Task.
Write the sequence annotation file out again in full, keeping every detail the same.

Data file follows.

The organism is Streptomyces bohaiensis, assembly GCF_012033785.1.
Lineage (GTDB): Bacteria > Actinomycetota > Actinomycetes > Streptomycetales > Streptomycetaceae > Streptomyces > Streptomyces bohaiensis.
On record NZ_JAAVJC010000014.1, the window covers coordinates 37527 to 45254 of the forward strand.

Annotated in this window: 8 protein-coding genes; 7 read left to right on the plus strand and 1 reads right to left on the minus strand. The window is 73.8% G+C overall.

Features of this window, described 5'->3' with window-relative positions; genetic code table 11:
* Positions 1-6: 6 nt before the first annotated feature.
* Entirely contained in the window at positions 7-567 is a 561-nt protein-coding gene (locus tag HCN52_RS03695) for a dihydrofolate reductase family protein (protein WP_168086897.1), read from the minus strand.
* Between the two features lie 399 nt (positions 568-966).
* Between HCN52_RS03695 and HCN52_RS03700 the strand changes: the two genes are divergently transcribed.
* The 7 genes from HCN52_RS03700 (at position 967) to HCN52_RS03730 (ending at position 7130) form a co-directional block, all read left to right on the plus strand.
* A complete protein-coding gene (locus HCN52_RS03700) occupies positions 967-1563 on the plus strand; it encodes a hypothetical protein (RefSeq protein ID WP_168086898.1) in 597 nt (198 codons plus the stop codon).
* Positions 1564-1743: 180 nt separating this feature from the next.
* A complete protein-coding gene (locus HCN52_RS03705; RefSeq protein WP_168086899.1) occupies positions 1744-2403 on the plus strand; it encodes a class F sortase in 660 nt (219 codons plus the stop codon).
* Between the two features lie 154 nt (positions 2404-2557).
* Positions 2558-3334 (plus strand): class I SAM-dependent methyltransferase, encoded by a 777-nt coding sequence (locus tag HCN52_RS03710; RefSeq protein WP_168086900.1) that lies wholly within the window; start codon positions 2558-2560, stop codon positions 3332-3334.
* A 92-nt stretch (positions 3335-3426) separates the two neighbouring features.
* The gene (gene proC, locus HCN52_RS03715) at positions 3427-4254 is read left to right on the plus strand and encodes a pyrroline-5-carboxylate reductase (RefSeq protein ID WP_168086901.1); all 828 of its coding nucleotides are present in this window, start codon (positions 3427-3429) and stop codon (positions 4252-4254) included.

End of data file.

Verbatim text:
The organism is Streptomyces bohaiensis, assembly GCF_012033785.1.
Lineage (GTDB): Bacteria > Actinomycetota > Actinomycetes > Streptomycetales > Streptomycetaceae > Streptomyces > Streptomyces bohaiensis.
On record NZ_JAAVJC010000014.1, the window covers coordinates 37527 to 45254 of the forward strand.

Annotated in this window: 8 protein-coding genes; 7 read left to right on the plus strand and 1 reads right to left on the minus strand. The window is 73.8% G+C overall.

Features of this window, described 5'->3' with window-relative positions; genetic code table 11:
* Positions 1-6: 6 nt before the first annotated feature.
* Entirely contained in the window at positions 7-567 is a 561-nt protein-coding gene (locus tag HCN52_RS03695) for a dihydrofolate reductase family protein (protein WP_168086897.1), read from the minus strand.
* Between the two features lie 399 nt (positions 568-966).
* Between HCN52_RS03695 and HCN52_RS03700 the strand changes: the two genes are divergently transcribed.
* The 7 genes from HCN52_RS03700 (at position 967) to HCN52_RS03730 (ending at position 7130) form a co-directional block, all read left to right on the plus strand.
* A complete protein-coding gene (locus HCN52_RS03700) occupies positions 967-1563 on the plus strand; it encodes a hypothetical protein (RefSeq protein ID WP_168086898.1) in 597 nt (198 codons plus the stop codon).
* Positions 1564-1743: 180 nt separating this feature from the next.
* A complete protein-coding gene (locus HCN52_RS03705; RefSeq protein WP_168086899.1) occupies positions 1744-2403 on the plus strand; it encodes a class F sortase in 660 nt (219 codons plus the stop codon).
* Between the two features lie 154 nt (positions 2404-2557).
* Positions 2558-3334 (plus strand): class I SAM-dependent methyltransferase, encoded by a 777-nt coding sequence (locus tag HCN52_RS03710; RefSeq protein WP_168086900.1) that lies wholly within the window; start codon positions 2558-2560, stop codon positions 3332-3334.
* A 92-nt stretch (positions 3335-3426) separates the two neighbouring features.
* The gene (gene proC, locus HCN52_RS03715) at positions 3427-4254 is read left to right on the plus strand and encodes a pyrroline-5-carboxylate reductase (RefSeq protein ID WP_168086901.1); all 828 of its coding nucleotides are present in this window, start codon (positions 3427-3429) and stop codon (positions 4252-4254) included.